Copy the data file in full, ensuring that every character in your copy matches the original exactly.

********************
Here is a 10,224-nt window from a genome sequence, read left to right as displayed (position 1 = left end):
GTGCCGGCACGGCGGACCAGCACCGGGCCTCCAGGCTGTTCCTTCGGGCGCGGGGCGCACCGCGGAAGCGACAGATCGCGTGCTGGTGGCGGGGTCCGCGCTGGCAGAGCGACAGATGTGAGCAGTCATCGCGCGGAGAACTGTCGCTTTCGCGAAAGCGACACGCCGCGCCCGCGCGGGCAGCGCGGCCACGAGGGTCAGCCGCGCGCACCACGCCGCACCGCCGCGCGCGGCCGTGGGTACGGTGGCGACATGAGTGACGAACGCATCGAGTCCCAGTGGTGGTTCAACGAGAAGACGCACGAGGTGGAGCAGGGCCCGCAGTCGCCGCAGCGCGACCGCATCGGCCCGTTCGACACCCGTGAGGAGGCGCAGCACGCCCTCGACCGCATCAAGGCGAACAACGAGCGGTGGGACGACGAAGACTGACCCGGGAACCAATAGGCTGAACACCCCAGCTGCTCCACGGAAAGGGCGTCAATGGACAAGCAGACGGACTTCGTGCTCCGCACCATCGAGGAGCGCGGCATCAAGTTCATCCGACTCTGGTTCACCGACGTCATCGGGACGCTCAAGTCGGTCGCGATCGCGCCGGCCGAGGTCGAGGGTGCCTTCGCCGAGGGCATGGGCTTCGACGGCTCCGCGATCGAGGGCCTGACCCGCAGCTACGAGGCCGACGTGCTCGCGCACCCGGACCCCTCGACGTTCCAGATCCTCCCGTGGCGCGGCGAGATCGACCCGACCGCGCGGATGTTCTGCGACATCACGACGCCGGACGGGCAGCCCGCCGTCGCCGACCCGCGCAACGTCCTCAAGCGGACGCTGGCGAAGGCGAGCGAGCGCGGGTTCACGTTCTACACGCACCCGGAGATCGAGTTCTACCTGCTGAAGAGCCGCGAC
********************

Here is a 10,224-nt window from a genome sequence, read left to right as displayed (position 1 = left end):
GTGCCGGCACGGCGGACCAGCACCGGGCCTCCAGGCTGTTCCTTCGGGCGCGGGGCGCACCGCGGAAGCGACAGATCGCGTGCTGGTGGCGGGGTCCGCGCTGGCAGAGCGACAGATGTGAGCAGTCATCGCGCGGAGAACTGTCGCTTTCGCGAAAGCGACACGCCGCGCCCGCGCGGGCAGCGCGGCCACGAGGGTCAGCCGCGCGCACCACGCCGCACCGCCGCGCGCGGCCGTGGGTACGGTGGCGACATGAGTGACGAACGCATCGAGTCCCAGTGGTGGTTCAACGAGAAGACGCACGAGGTGGAGCAGGGCCCGCAGTCGCCGCAGCGCGACCGCATCGGCCCGTTCGACACCCGTGAGGAGGCGCAGCACGCCCTCGACCGCATCAAGGCGAACAACGAGCGGTGGGACGACGAAGACTGACCCGGGAACCAATAGGCTGAACACCCCAGCTGCTCCACGGAAAGGGCGTCAATGGACAAGCAGACGGACTTCGTGCTCCGCACCATCGAGGAGCGCGGCATCAAGTTCATCCGACTCTGGTTCACCGACGTCATCGGGACGCTCAAGTCGGTCGCGATCGCGCCGGCCGAGGTCGAGGGTGCCTTCGCCGAGGGCATGGGCTTCGACGGCTCCGCGATCGAGGGCCTGACCCGCAGCTACGAGGCCGACGTGCTCGCGCACCCGGACCCCTCGACGTTCCAGATCCTCCCGTGGCGCGGCGAGATCGACCCGACCGCGCGGATGTTCTGCGACATCACGACGCCGGACGGGCAGCCCGCCGTCGCCGACCCGCGCAACGTCCTCAAGCGGACGCTGGCGAAGGCGAGCGAGCGCGGGTTCACGTTCTACACGCACCCGGAGATCGAGTTCTACCTGCTGAAGAGCCGCGAC